One of the things undermining the effectiveness of the UN’s work on gender issues has been the lack of a single agency with responsibility for the subject. Now, after years of difficult negotiations, the U.N. General Assembly has voted to set up a body that will seek to improve the situation of women and girls around the world. The new body will be known officially as the U.N. Entity for Gender Equality and the Empowerment of Women, although thankfully officials say it will be referred to as U.N. Women (website here). It will consolidate four separate U.N. divisions now dealing with women’s and gender issues.
According to the website: “UN Women will have two key roles: It will support inter-governmental bodies such as the Commission on the Status of Women in their formulation of policies, global standards and norms, and it will help Member States to implement these standards, standing ready to provide suitable technical and financial support to those countries that request it, as well as forging effective partnerships with civil society. It will also help the UN system to be accountable for its own commitments on gender equality, including regular monitoring of system-wide progress.”
U.N. diplomats said four years of negotiations between Western developed nations and developing countries, many of them states where women are often discriminated against, had been tough because of varying views on women’s rights and gender equality. A new post of under-secretary-general will be created to head U.N. Women, with diplomats saying privately that former Chilean President Michelle Bachelet (right) is one of the top candidates. U.N. Women will become operational on January 1, 2011.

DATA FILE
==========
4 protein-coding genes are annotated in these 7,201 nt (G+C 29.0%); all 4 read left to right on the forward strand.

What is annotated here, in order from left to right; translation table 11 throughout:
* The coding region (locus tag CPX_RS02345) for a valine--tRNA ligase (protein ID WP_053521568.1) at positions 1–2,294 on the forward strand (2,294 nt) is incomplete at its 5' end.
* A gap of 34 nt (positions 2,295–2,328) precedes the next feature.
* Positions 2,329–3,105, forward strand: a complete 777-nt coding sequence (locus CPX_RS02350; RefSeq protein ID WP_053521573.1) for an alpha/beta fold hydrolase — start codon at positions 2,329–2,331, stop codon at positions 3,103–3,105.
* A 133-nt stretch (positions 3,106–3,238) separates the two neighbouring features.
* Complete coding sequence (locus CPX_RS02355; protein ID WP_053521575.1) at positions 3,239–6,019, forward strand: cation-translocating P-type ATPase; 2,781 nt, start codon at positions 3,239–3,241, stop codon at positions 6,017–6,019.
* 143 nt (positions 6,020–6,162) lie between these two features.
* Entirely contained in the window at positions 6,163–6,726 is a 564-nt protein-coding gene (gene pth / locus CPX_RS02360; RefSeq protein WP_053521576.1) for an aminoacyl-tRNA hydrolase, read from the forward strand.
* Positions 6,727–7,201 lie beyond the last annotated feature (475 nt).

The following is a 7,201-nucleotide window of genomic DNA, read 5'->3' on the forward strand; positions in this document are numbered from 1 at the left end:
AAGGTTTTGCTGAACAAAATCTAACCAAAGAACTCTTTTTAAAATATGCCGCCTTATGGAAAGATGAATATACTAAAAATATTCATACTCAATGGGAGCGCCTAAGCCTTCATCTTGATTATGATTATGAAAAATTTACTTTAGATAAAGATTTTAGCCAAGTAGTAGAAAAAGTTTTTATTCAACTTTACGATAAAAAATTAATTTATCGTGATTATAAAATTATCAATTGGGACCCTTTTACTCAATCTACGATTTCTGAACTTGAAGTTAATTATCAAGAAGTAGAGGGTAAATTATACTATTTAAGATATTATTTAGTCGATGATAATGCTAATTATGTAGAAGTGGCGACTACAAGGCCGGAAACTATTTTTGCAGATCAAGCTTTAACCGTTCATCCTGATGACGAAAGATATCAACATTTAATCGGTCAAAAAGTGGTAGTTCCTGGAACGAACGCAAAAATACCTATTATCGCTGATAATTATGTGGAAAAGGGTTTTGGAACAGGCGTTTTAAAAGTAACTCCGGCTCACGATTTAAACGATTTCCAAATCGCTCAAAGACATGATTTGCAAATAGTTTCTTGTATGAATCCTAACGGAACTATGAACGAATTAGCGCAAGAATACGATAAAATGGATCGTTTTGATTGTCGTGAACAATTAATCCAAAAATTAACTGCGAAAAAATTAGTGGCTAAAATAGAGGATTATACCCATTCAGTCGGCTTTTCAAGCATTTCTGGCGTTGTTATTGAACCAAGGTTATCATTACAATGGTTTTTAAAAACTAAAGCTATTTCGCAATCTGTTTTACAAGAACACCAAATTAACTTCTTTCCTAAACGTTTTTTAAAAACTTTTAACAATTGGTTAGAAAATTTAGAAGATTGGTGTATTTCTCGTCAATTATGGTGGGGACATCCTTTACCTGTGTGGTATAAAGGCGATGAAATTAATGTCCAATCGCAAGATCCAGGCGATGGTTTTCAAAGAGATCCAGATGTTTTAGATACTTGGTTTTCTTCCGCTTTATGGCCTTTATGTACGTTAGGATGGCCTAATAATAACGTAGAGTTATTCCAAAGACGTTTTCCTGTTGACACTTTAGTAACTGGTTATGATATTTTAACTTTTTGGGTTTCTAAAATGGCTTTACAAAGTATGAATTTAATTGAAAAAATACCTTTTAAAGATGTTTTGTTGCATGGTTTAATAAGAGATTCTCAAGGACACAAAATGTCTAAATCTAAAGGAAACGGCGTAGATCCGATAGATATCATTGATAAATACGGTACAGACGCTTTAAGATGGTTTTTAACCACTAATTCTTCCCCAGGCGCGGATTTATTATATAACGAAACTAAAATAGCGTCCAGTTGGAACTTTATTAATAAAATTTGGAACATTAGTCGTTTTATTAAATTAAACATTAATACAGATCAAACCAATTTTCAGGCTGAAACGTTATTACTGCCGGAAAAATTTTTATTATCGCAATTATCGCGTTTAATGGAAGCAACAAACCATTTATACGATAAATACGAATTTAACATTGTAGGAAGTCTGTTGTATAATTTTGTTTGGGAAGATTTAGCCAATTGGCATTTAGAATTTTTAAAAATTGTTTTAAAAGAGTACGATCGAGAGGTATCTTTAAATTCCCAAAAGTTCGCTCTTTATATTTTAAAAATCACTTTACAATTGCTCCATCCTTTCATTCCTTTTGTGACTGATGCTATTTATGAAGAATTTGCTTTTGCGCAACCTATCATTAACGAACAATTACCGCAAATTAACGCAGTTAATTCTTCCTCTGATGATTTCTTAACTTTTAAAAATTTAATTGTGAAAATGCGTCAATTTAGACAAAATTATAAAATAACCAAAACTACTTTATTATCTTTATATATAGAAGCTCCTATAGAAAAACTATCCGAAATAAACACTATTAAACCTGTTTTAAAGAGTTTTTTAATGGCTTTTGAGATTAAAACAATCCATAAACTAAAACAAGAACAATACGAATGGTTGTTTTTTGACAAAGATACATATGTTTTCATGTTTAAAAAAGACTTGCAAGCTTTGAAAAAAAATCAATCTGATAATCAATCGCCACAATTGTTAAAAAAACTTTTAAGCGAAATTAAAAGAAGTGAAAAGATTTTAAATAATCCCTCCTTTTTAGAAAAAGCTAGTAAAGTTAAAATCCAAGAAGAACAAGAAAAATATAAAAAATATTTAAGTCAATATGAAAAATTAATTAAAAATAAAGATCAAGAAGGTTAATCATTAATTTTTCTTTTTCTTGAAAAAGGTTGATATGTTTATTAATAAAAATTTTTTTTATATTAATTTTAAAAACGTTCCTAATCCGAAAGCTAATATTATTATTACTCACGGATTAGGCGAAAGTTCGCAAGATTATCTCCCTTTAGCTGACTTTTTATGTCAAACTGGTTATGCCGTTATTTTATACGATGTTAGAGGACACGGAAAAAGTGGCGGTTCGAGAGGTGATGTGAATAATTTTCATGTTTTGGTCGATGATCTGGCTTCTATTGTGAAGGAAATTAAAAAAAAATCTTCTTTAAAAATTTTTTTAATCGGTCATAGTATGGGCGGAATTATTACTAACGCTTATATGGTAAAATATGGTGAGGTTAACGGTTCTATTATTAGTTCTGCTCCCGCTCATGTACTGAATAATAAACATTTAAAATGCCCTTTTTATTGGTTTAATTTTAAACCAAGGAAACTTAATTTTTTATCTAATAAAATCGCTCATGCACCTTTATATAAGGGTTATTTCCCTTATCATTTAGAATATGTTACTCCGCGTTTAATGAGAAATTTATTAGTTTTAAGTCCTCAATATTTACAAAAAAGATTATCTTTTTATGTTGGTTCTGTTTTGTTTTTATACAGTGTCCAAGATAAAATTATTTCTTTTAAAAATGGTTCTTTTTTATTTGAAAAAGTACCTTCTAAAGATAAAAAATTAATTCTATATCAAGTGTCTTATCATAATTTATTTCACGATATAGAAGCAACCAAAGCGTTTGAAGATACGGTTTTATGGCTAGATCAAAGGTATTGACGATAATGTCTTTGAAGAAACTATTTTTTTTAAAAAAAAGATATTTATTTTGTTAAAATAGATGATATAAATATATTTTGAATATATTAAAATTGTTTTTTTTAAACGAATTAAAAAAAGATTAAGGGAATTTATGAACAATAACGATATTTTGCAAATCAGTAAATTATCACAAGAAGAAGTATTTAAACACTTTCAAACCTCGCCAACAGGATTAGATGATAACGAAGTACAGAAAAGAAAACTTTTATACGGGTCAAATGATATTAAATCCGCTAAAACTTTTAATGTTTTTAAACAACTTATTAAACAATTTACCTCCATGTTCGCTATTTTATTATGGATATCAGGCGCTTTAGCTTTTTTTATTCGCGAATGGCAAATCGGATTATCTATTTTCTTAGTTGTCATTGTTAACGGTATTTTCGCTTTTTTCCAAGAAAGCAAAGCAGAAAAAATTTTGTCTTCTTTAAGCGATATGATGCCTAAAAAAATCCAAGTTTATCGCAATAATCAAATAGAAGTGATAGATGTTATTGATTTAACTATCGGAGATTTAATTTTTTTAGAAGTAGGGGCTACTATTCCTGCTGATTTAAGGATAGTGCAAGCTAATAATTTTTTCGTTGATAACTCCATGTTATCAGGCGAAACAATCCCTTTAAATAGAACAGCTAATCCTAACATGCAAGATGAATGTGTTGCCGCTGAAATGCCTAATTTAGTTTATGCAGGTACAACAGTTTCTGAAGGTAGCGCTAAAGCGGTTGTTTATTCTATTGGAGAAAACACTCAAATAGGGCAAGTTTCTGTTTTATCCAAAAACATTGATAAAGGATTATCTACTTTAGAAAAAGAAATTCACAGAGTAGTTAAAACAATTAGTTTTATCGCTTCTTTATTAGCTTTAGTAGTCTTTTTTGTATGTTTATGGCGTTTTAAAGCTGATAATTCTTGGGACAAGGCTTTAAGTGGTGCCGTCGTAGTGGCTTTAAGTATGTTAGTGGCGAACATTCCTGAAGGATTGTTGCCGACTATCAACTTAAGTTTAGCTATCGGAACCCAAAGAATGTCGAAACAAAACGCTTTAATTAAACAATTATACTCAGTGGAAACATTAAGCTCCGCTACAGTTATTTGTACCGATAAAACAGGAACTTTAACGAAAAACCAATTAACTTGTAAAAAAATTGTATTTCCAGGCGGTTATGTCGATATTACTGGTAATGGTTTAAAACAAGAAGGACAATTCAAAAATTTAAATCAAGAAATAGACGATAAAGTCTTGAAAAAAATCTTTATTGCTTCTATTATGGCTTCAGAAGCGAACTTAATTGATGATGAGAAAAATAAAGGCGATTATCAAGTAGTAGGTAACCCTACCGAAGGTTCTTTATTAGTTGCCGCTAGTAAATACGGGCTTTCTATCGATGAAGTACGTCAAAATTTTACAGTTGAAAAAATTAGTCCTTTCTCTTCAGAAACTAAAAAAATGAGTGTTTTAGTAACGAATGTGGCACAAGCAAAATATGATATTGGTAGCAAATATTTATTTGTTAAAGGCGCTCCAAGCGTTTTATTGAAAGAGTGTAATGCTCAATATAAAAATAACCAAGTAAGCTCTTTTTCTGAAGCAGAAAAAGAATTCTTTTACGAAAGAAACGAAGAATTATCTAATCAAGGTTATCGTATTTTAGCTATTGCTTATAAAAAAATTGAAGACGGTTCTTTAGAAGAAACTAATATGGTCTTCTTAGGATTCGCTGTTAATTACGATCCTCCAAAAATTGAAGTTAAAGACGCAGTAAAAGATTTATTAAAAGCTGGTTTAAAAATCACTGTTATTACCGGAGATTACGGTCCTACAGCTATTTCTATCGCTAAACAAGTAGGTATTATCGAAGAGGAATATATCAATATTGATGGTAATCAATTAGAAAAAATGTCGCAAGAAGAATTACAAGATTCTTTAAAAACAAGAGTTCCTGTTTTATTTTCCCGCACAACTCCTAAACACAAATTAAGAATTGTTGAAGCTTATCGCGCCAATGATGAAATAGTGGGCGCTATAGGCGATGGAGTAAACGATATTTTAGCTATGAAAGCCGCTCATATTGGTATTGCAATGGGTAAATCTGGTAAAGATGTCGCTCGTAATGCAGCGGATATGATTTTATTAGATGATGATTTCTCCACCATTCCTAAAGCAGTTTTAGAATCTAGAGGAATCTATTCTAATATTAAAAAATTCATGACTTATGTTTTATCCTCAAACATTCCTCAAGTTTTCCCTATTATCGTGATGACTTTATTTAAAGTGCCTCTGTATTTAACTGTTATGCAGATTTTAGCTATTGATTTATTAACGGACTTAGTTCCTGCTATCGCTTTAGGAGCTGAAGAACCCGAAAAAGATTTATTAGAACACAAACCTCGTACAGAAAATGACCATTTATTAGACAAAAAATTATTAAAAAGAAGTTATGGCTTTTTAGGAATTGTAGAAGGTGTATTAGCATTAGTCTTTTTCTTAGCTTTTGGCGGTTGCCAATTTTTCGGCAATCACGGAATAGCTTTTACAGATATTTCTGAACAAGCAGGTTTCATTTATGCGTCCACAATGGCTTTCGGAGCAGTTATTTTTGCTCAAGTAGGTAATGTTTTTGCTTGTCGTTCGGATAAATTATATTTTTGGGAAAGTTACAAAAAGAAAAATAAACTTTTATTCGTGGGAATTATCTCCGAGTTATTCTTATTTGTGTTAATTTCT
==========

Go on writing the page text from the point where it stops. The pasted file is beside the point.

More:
Update: oops, missed this comment from elsewhere in the Oxfam machine. Luckily, it looks like I’m on message:
‘Oxfam reaction to the establishment of a single UN gender equality entity: Daniela Rosche, lead of Oxfam’s campaign in support of the new entity said:
“Oxfam welcomes the establishment of the new UN gender quality entity. A single UN gender equality entity is critical for women everywhere, and especially for women in the poorest countries.”
“However, the proposed mandate of the new entity was compromised during the negotiations. For example, the GA has missed out on the opportunity to strengthen the accountability of the UN system for its gender mainstreaming responsibilities. It remains to be seen if the entity’s mandate and structure, which have been agreed yesterday, will be powerful enough to ensure it has a positive impact on women’s lives”.
“UN member states’ decision to involve civil society organizations and women’s organizations in particular, in the work of the new entity is promising. Issues of women’s rights, gender equality and development are far too complex for any organization to solve alone. Unless women’s rights advocates can bring the perspectives of women to the table, it is doubtful that the new entity will be successful.”
“Much will depend on the leadership of the new Under-Secretary-General who will soon be appointed to lead the new entity. Despite earlier promises by UN Secretary General Ban Ki-moon, the recruitment process for this post is happening behind closed doors and has left civil society completely in the dark. We call upon the Secretary General to make this process transparent as a matter of urgency.”